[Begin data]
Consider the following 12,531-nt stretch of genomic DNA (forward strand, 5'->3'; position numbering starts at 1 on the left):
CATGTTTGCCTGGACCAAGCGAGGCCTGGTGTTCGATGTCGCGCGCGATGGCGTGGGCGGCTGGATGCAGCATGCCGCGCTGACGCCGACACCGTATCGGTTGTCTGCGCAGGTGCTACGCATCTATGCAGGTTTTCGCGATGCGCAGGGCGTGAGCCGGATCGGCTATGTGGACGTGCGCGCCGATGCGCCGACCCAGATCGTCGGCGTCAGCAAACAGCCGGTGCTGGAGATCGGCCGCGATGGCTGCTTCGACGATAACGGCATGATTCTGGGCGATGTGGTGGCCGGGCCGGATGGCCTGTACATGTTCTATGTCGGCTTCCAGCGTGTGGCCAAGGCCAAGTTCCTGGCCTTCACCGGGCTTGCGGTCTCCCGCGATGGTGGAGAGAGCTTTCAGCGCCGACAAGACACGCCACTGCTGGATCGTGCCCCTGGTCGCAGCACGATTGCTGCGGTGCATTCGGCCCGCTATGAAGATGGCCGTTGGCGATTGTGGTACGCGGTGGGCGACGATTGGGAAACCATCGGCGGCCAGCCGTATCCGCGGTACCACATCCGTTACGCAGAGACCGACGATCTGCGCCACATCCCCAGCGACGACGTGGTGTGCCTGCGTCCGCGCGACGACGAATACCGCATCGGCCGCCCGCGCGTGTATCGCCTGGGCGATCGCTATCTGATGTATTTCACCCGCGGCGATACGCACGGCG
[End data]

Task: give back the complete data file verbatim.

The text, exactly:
Consider the following 12,531-nt stretch of genomic DNA (forward strand, 5'->3'; position numbering starts at 1 on the left):
CATGTTTGCCTGGACCAAGCGAGGCCTGGTGTTCGATGTCGCGCGCGATGGCGTGGGCGGCTGGATGCAGCATGCCGCGCTGACGCCGACACCGTATCGGTTGTCTGCGCAGGTGCTACGCATCTATGCAGGTTTTCGCGATGCGCAGGGCGTGAGCCGGATCGGCTATGTGGACGTGCGCGCCGATGCGCCGACCCAGATCGTCGGCGTCAGCAAACAGCCGGTGCTGGAGATCGGCCGCGATGGCTGCTTCGACGATAACGGCATGATTCTGGGCGATGTGGTGGCCGGGCCGGATGGCCTGTACATGTTCTATGTCGGCTTCCAGCGTGTGGCCAAGGCCAAGTTCCTGGCCTTCACCGGGCTTGCGGTCTCCCGCGATGGTGGAGAGAGCTTTCAGCGCCGACAAGACACGCCACTGCTGGATCGTGCCCCTGGTCGCAGCACGATTGCTGCGGTGCATTCGGCCCGCTATGAAGATGGCCGTTGGCGATTGTGGTACGCGGTGGGCGACGATTGGGAAACCATCGGCGGCCAGCCGTATCCGCGGTACCACATCCGTTACGCAGAGACCGACGATCTGCGCCACATCCCCAGCGACGACGTGGTGTGCCTGCGTCCGCGCGACGACGAATACCGCATCGGCCGCCCGCGCGTGTATCGCCTGGGCGATCGCTATCTGATGTATTTCACCCGCGGCGATACGCACGGCG